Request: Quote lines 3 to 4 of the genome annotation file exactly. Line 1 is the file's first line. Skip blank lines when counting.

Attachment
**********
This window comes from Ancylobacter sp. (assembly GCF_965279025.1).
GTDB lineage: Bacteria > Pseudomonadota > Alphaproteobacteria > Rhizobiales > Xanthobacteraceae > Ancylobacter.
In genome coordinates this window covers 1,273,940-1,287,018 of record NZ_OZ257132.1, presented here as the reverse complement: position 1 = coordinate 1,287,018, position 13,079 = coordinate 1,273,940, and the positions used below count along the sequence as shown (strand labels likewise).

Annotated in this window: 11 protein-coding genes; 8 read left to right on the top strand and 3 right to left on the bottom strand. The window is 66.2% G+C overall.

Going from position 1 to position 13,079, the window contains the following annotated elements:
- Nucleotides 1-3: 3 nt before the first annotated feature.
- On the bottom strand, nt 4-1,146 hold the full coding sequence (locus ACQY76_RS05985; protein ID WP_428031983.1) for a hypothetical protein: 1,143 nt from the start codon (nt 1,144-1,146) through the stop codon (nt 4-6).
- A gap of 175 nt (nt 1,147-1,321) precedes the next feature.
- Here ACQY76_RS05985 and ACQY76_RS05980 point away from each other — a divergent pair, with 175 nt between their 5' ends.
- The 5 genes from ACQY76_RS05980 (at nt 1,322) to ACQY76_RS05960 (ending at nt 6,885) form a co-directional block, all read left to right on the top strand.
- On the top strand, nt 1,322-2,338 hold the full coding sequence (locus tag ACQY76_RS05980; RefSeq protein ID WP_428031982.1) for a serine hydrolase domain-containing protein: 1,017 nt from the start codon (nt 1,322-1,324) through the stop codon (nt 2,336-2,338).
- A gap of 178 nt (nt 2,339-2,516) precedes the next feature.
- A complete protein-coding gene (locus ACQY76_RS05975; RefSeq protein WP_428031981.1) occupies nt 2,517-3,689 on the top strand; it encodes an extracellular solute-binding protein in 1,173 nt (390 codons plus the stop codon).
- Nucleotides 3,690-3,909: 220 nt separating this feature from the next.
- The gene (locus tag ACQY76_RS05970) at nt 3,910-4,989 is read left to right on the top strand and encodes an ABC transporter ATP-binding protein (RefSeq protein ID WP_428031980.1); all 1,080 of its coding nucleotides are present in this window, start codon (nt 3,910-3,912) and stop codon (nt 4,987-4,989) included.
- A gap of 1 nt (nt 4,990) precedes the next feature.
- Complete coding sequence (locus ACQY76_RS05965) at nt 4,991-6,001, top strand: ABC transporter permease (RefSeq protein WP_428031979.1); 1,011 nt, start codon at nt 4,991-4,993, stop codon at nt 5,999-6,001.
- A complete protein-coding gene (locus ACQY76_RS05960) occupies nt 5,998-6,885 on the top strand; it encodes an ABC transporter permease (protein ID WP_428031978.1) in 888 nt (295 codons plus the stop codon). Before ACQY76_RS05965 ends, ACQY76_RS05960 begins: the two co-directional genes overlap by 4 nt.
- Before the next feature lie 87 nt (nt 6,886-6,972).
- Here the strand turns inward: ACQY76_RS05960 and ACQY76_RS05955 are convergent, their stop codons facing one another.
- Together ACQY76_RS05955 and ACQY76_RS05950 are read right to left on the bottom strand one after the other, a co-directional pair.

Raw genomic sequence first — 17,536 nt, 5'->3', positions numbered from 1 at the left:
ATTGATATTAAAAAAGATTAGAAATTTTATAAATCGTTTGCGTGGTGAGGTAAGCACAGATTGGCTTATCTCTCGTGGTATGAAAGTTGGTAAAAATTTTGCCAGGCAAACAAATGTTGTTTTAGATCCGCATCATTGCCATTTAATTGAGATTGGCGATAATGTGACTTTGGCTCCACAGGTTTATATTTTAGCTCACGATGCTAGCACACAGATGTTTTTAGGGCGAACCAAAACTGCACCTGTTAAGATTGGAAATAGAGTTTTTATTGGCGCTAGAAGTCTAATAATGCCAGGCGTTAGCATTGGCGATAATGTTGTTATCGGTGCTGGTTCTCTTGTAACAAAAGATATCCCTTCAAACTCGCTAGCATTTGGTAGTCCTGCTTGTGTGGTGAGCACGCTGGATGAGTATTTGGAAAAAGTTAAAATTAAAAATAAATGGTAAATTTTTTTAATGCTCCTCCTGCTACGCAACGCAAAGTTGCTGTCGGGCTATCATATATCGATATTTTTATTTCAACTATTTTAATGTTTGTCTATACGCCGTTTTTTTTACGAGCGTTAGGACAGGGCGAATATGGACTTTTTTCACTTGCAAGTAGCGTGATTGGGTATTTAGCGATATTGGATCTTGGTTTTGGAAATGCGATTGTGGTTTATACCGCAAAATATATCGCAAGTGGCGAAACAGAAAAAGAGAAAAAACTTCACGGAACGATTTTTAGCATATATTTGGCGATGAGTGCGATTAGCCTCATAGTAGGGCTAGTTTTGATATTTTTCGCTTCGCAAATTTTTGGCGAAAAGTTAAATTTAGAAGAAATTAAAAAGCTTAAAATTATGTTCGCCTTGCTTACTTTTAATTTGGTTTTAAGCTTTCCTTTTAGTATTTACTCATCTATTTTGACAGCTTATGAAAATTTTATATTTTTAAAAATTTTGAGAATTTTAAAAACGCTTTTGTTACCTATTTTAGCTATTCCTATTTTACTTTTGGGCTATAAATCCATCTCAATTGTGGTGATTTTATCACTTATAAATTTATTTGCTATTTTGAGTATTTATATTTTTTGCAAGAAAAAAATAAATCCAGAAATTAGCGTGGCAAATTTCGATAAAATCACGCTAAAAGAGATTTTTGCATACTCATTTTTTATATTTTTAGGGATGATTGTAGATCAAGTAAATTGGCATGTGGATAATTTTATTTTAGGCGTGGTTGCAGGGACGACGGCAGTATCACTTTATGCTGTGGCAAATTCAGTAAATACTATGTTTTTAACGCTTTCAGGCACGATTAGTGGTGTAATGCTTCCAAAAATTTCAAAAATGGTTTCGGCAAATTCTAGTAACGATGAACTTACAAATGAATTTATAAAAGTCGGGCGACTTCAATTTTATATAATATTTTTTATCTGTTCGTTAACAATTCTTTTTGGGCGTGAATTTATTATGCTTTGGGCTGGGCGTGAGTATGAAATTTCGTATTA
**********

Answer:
In genome coordinates this window covers 1,273,940-1,287,018 of record NZ_OZ257132.1, presented here as the reverse complement: position 1 = coordinate 1,287,018, position 13,079 = coordinate 1,273,940, and the positions used below count along the sequence as shown (strand labels likewise).

Annotated in this window: 11 protein-coding genes; 8 read left to right on the top strand and 3 right to left on the bottom strand. The window is 66.2% G+C overall.